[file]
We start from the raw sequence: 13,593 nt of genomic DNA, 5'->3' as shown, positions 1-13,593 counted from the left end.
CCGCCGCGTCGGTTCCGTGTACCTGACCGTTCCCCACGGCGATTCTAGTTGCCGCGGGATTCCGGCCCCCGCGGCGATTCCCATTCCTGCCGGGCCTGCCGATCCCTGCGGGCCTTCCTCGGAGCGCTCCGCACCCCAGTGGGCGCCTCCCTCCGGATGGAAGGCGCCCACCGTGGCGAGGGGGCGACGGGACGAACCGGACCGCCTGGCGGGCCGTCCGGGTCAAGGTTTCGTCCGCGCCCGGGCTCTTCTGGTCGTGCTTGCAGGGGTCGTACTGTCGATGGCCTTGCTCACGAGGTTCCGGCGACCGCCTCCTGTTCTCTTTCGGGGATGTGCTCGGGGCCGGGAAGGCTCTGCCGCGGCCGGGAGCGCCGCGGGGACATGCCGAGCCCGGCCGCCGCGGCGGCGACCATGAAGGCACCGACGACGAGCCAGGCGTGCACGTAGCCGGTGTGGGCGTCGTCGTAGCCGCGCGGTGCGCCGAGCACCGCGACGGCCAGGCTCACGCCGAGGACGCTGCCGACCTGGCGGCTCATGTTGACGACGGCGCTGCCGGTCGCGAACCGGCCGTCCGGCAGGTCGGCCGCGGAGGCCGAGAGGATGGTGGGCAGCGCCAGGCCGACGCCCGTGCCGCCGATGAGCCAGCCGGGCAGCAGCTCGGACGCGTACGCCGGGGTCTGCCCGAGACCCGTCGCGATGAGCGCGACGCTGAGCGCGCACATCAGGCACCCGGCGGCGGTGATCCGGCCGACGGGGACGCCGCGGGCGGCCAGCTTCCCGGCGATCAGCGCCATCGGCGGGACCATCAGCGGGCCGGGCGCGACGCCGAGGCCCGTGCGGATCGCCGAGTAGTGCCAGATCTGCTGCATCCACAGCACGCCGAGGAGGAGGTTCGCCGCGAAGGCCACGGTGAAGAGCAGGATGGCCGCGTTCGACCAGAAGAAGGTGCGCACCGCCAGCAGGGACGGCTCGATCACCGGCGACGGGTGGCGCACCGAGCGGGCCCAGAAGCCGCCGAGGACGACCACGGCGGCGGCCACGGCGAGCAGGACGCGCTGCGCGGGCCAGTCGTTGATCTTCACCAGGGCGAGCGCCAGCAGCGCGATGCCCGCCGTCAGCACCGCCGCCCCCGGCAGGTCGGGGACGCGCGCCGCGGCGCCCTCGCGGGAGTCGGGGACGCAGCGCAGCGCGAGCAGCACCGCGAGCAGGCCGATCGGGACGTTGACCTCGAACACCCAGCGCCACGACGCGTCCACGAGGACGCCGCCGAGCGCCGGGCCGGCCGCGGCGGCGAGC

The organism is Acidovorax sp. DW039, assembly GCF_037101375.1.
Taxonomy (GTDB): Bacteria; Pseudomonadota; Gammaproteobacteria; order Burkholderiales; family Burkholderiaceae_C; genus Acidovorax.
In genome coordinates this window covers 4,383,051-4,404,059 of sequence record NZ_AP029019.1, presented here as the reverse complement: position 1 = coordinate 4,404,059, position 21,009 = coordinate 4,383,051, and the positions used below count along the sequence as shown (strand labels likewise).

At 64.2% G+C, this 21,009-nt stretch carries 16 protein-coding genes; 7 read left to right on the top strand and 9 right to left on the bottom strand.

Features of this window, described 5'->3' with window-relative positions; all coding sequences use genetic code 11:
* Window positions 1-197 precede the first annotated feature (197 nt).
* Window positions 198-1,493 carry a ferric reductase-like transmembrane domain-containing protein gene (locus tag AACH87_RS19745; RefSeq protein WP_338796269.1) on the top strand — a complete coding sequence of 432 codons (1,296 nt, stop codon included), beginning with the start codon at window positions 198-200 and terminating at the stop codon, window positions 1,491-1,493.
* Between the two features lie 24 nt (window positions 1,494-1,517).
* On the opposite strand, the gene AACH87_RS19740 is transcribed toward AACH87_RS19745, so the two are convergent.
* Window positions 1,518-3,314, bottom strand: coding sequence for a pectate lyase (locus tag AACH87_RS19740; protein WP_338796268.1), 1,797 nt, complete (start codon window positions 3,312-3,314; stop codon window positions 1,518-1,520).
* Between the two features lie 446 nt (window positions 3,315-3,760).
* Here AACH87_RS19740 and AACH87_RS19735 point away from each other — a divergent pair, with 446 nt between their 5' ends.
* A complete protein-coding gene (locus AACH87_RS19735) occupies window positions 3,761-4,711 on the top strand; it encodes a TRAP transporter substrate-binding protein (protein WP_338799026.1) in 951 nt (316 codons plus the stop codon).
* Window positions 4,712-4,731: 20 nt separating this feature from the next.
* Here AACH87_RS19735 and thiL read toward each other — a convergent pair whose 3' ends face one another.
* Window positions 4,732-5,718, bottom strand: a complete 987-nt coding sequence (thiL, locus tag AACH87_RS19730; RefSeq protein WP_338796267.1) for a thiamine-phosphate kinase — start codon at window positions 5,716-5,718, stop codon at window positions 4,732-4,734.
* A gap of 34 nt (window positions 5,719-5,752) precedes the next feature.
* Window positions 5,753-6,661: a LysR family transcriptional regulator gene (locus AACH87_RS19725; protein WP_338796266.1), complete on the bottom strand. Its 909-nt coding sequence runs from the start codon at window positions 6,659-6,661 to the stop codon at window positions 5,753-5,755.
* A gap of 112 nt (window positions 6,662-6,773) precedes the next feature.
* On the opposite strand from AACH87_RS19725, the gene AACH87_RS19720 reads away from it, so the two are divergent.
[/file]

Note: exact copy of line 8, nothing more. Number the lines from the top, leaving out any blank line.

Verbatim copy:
* Window positions 1-197 precede the first annotated feature (197 nt).